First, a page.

There are many apps today that can do anything a traditional chart plotting unit or GPS can do plus much more. 

1.       Seapilot: This is my personal cellphone based navigation app. You are going to have to shell out the 5 bucks to upgrade from the lite version if you plan on using this for real navigational purposes. It has everything that a high-end plotter has available through the use of plug-ins. I am talking radar, way points, charts for anywhere on the blue yonder, wind speed/direction, tides pretty much anything you will need for safe and convenient navigation. Neptune approved. If you don’t want to use your data, or travel outside cell coverage offshore chasing those tuna or marlin, you can get an external GPS for your phone pretty cheap on amazon. This external GPS also saves battery life by eliminating your phones need to update and search for service. 

2.       Anchor: This app has got me many a needed good worry free rest at anchor. As anyone who has spent the night aboard at a tight anchorage or one surrounded by shallow water knows, it can definitely be enough to keep you up at night worrying if your anchor is set correctly or is slipping or dragging due to heavy wind or tides. You can set your radius at several increments, and as soon as your go outside the provided area, your phone will start chirping, buzzing, and vibrating loud enough to wake up Davey Jones. Another little tip I do sometimes when I can is tape a rodtip glow stick used for night fishing on a nearby mooring or buoy, just for a little visual reference and added peace of mind. This is not really necessary with the app, but is comforting if you expect weather or tide to pick up overnight.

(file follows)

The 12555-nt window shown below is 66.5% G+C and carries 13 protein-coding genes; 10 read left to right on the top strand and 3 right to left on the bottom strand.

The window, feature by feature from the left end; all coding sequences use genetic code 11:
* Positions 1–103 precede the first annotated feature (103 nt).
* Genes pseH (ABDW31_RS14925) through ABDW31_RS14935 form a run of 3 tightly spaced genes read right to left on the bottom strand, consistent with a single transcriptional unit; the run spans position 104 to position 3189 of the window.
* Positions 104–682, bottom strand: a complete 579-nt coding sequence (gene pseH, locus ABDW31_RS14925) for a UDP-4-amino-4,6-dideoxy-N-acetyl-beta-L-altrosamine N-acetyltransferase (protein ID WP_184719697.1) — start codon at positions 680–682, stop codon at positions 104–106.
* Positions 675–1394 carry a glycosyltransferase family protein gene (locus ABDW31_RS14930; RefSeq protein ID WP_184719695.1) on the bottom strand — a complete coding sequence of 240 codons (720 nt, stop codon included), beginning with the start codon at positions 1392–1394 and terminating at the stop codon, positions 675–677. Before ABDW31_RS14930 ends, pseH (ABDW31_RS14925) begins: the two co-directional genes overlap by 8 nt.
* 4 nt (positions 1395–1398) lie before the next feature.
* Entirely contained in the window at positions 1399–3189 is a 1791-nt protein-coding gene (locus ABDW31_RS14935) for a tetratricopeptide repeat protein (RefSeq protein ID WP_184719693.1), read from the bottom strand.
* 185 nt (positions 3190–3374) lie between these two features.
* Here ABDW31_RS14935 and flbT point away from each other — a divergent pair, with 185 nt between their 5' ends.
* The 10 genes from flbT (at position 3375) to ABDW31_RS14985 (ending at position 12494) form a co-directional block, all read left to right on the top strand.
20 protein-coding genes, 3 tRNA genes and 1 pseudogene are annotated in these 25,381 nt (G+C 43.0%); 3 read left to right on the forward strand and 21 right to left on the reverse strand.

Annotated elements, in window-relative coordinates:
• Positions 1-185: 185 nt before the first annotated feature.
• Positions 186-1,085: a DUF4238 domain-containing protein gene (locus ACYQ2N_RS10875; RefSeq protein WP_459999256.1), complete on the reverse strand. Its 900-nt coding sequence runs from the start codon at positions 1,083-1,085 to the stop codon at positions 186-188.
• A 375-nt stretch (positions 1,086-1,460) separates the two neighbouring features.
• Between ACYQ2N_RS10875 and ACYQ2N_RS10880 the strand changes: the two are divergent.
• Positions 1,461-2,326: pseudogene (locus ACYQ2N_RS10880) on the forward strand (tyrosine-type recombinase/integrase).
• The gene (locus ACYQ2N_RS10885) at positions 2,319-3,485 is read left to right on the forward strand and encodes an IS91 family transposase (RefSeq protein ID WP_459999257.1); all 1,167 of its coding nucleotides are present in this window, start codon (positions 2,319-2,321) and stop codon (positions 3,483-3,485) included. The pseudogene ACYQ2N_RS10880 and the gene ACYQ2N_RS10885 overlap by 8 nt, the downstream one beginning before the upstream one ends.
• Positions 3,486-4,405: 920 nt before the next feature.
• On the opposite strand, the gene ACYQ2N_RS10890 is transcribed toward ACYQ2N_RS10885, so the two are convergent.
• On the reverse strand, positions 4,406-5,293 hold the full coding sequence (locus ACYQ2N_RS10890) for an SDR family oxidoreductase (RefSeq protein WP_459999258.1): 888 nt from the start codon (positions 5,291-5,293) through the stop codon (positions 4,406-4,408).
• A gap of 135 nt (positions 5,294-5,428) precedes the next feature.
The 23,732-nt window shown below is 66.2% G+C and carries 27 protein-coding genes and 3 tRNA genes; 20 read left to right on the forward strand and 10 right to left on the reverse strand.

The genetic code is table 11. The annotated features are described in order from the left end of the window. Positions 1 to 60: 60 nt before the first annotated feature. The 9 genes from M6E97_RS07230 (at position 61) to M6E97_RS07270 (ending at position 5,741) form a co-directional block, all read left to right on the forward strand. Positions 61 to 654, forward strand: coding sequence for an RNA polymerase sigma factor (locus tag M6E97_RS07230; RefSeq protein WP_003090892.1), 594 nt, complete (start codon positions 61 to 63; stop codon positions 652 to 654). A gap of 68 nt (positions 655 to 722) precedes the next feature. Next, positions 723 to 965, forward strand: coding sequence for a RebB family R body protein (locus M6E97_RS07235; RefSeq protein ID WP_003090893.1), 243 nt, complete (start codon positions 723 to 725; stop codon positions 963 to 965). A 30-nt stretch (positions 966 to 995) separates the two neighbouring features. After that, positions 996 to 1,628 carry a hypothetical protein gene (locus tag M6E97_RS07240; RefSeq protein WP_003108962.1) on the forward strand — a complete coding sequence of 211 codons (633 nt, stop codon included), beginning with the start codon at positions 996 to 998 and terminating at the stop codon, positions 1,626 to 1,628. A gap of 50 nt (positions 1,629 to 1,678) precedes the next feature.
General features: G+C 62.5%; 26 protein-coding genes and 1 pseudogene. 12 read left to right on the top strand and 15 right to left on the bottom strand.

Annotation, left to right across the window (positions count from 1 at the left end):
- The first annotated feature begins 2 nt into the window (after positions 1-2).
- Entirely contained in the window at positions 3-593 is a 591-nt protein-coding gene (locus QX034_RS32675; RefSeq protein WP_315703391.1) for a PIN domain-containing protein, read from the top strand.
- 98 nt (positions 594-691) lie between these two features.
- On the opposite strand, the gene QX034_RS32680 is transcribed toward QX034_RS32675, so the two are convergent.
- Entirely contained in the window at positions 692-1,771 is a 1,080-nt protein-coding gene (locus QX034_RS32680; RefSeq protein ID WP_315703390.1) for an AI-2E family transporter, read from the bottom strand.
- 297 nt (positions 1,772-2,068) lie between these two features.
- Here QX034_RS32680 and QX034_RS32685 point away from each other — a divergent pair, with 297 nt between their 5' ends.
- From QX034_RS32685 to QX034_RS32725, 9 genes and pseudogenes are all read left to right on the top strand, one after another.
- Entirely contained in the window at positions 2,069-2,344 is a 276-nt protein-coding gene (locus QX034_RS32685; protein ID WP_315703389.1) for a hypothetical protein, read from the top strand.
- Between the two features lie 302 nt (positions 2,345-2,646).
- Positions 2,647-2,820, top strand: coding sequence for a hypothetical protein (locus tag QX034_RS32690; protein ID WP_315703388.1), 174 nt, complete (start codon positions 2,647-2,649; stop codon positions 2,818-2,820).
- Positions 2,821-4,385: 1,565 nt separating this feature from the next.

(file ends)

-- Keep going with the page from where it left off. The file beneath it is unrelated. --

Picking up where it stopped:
3: West marine recommends "iNAVX" 

“This relatively advanced nav-app takes advantage of NOAA raster chartography, but can also expand your charting options with the X-Traverse service ($10/year,, which allows you to wirelessly transfer charting data from your PC or Mac to your phone, and vice-versa. It's compatible with Navionics Gold, HotMaps, and Fish'N'Chip charts, plus topography maps for the US and Canada. X-Traverse also brings social networking to boaters, as it enables you to upload or share data points and locations with Facebook updates. iNavX is for the icrowd only, at least for now, working on iPhones, iPod Touches, and iPads. It essentially turns your smart phone into a smart chartplotter, and supports a multitude of real-time chartplotting functions (including speed, course, and bearing data, anchor alarm, track logging, etc.), gives you the ability to import and export waypoints and routes with Google Earth, and includes tides and currents data and GRIB weather forecasting”

It is a bit pricey though coming in at 49.99 plus 9.99 a year for charts linked to NOAA. This does come in at about a 10th of the price of a traditional unit with similar capabilities. 

            4: Sailflow: Sailfow is a free app that provides information from thousands of wind indicators along the coast and offshore buoys. It is very helpful for not only sailing, but fishing, and passage making. You can plan for fishing spots, or safer waypoints, based on wind speed and direction information updated in real time from the indicators. 

   Laptop, Ipad, Android

            The best way to go if you have any laptop or pad device is simply OPENCPN